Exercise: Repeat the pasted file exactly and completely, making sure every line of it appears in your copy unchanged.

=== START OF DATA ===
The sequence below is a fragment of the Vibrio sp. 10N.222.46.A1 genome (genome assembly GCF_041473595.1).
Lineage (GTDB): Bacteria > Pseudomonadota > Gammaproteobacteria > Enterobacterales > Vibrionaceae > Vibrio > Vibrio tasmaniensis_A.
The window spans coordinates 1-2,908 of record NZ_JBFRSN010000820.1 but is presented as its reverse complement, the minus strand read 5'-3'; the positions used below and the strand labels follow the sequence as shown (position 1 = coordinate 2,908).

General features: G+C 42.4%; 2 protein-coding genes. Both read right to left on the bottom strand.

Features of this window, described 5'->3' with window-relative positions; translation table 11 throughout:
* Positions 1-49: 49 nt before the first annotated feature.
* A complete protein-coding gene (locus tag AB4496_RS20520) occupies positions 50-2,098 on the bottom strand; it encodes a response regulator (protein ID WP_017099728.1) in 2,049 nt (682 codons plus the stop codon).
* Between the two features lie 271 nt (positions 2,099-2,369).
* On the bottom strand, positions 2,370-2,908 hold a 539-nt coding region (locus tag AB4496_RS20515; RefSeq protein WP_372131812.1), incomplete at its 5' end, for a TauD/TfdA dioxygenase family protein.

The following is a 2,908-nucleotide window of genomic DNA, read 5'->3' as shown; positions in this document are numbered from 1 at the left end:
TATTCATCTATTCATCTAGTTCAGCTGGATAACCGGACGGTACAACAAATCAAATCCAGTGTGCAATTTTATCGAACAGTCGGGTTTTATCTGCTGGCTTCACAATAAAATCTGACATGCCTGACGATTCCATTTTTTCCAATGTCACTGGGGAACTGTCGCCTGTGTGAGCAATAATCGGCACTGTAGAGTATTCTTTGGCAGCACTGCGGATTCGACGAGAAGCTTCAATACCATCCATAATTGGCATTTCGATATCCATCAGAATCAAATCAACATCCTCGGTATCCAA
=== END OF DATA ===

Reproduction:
The sequence below is a fragment of the Vibrio sp. 10N.222.46.A1 genome (genome assembly GCF_041473595.1).
Lineage (GTDB): Bacteria > Pseudomonadota > Gammaproteobacteria > Enterobacterales > Vibrionaceae > Vibrio > Vibrio tasmaniensis_A.
The window spans coordinates 1-2,908 of record NZ_JBFRSN010000820.1 but is presented as its reverse complement, the minus strand read 5'-3'; the positions used below and the strand labels follow the sequence as shown (position 1 = coordinate 2,908).

General features: G+C 42.4%; 2 protein-coding genes. Both read right to left on the bottom strand.

Features of this window, described 5'->3' with window-relative positions; translation table 11 throughout:
* Positions 1-49: 49 nt before the first annotated feature.
* A complete protein-coding gene (locus tag AB4496_RS20520) occupies positions 50-2,098 on the bottom strand; it encodes a response regulator (protein ID WP_017099728.1) in 2,049 nt (682 codons plus the stop codon).
* Between the two features lie 271 nt (positions 2,099-2,369).
* On the bottom strand, positions 2,370-2,908 hold a 539-nt coding region (locus tag AB4496_RS20515; RefSeq protein WP_372131812.1), incomplete at its 5' end, for a TauD/TfdA dioxygenase family protein.

The following is a 2,908-nucleotide window of genomic DNA, read 5'->3' as shown; positions in this document are numbered from 1 at the left end:
TATTCATCTATTCATCTAGTTCAGCTGGATAACCGGACGGTACAACAAATCAAATCCAGTGTGCAATTTTATCGAACAGTCGGGTTTTATCTGCTGGCTTCACAATAAAATCTGACATGCCTGACGATTCCATTTTTTCCAATGTCACTGGGGAACTGTCGCCTGTGTGAGCAATAATCGGCACTGTAGAGTATTCTTTGGCAGCACTGCGGATTCGACGAGAAGCTTCAATACCATCCATAATTGGCATTTCGATATCCATCAGAATCAAATCAACATCCTCGGTATCCAA